however, you shall not: do anything likely to impair, interfere with or damage or cause harm or distress to any persons, or the network; do anything that will infringe any Intellectual Property Rights or other rights of Mondaq or any third party; or use the Website, Services and/or Content otherwise than in accordance with these Terms; use any trade marks or service marks of Mondaq or the Contributors, or do anything which may be seen to take unfair advantage of the reputation and goodwill of Mondaq or the Contributors, or the Website, Services and/or Content.

Mondaq reserves the right, in its sole discretion, to take any action that it deems necessary and appropriate in the event it considers that there is a breach or threatened breach of the Terms.

Mondaq’s Rights and Obligations

Unless otherwise expressly set out to the contrary, nothing in these Terms shall serve to transfer from Mondaq to you, any Intellectual Property Rights owned by and/or licensed to Mondaq and all rights, title and interest in and to such Intellectual Property Rights will remain exclusively with Mondaq and/or its licensors.

Mondaq shall use its reasonable endeavours to make the Website and Services available to you at all times, but we cannot guarantee an uninterrupted and fault free service.

Mondaq reserves the right to make changes to the services and/or the Website or part thereof, from time to time, and we may add, remove, modify and/or vary any elements of features and functionalities of the Website or the services.

Mondaq also reserves the right from time to time to monitor your Use of the Website and/or services.

Disclaimer

The Content is general information only. It is not intended to constitute legal advice or seek to be the complete and comprehensive statement of the law, nor is it intended to address your specific requirements or provide advice on which reliance should be placed. Mondaq and/or its Contributors and other suppliers make no representations about the suitability of the information contained in the Content for any purpose. All Content provided "as is" without warranty of any kind. Mondaq and/or its Contributors and other suppliers hereby exclude and disclaim all representations, warranties or guarantees with regard to the Content, including all implied warranties and conditions of merchantability, fitness for a particular purpose, title and non-infringement. To the maximum extent permitted by law, Mondaq expressly excludes all representations, warranties, obligations, and liabilities arising out of or in connection with all Content. In no event shall Mondaq and/or its respective suppliers be liable for any special, indirect or consequential damages or any damages whatsoever resulting from loss of use, data or profits, whether in an action of contract, negligence or other tortious action, arising out of or in connection with the use of the Content or performance of Mondaq’s Services.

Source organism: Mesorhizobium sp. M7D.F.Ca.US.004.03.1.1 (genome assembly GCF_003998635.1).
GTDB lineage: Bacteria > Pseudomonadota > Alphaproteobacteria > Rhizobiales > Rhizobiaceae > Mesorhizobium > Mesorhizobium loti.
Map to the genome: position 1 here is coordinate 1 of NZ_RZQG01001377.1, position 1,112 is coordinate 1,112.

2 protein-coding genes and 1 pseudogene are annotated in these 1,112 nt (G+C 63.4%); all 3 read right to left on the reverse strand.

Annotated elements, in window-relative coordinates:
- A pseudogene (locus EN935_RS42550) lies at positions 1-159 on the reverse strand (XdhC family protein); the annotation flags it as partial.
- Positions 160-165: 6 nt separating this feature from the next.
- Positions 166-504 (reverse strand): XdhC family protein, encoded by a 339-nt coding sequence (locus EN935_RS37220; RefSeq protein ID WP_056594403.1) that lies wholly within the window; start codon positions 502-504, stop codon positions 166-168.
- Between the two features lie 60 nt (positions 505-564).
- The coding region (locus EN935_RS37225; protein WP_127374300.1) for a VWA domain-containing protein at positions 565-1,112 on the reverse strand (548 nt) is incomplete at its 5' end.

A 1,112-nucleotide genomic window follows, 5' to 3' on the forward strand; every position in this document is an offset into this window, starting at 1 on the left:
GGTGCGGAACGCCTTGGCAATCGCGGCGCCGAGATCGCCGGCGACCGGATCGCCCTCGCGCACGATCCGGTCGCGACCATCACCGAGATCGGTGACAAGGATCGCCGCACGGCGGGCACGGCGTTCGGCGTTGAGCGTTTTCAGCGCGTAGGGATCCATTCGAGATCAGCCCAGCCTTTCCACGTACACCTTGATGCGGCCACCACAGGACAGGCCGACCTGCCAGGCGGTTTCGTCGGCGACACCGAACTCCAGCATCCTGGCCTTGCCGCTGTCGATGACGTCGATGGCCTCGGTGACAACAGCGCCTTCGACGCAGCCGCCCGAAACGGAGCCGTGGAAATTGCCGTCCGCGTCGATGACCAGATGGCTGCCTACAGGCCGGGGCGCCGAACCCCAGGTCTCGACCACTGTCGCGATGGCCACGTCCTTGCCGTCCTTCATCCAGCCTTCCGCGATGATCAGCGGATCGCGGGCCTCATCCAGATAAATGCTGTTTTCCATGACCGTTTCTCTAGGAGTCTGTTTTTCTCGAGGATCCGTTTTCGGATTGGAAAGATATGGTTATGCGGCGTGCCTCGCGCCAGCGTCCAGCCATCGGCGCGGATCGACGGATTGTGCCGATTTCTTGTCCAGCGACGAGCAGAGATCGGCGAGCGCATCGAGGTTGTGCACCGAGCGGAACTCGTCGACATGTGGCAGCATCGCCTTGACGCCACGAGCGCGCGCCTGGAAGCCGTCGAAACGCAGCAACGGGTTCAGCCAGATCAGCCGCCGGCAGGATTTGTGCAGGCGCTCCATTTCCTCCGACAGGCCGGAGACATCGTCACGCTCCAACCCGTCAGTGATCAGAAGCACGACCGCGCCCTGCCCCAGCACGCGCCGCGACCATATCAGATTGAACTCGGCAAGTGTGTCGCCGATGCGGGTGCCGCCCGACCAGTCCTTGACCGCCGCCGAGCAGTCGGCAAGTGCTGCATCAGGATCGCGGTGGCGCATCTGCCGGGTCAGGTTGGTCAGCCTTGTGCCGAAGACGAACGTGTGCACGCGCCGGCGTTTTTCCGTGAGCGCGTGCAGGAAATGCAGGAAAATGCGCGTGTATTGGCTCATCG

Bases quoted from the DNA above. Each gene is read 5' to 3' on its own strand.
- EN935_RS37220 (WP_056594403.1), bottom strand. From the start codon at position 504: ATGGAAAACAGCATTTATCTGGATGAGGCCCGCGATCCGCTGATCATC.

General

Mondaq may alter or amend these Terms by amending them on the Website. By continuing to Use the Services and/or the Website after such amendment, you will be deemed to have accepted any amendment to these Terms.

These Terms shall be governed by and construed in accordance with the laws of England and Wales and you irrevocably submit to the exclusive jurisdiction of the courts of England and Wales to settle any dispute which may arise out of or in connection with these Terms. If you live outside the United Kingdom, English law shall apply only to the extent that English law shall not deprive you of any legal protection accorded in accordance with the law of the place where you are habitually resident ("Local Law"). In the event English law deprives you of any legal protection which is accorded to you under Local Law, then these terms shall be governed by Local Law and any dispute or claim arising out of or in connection with these Terms shall be subject to the non-exclusive jurisdiction of the courts where you are habitually resident.

You may print and keep a copy of these Terms, which form the entire agreement between you and Mondaq and supersede any other communications or advertising in respect of the Service and/or the Website.

No delay in exercising or non-exercise by you and/or Mondaq of any of its rights under or in connection with these Terms shall operate as a waiver or release of each of your or Mondaq’s right. Rather, any such waiver or release must be specifically granted in writing signed by the party granting it.

If any part of these Terms is held unenforceable, that part shall be enforced to the maximum extent permissible so as to give effect to the intent of the parties, and the Terms shall continue in full force and effect.

Mondaq shall not incur any liability to you on account of any loss or damage resulting from any delay or failure to perform all or any part of these Terms if such delay or failure is caused, in whole or in part, by events, occurrences, or causes beyond the control of Mondaq. Such events, occurrences or causes will include, without limitation, acts of God, strikes, lockouts, server and network failure, riots, acts of war, earthquakes, fire and explosions.

By clicking Register you state you have read and agree to our Terms and Conditions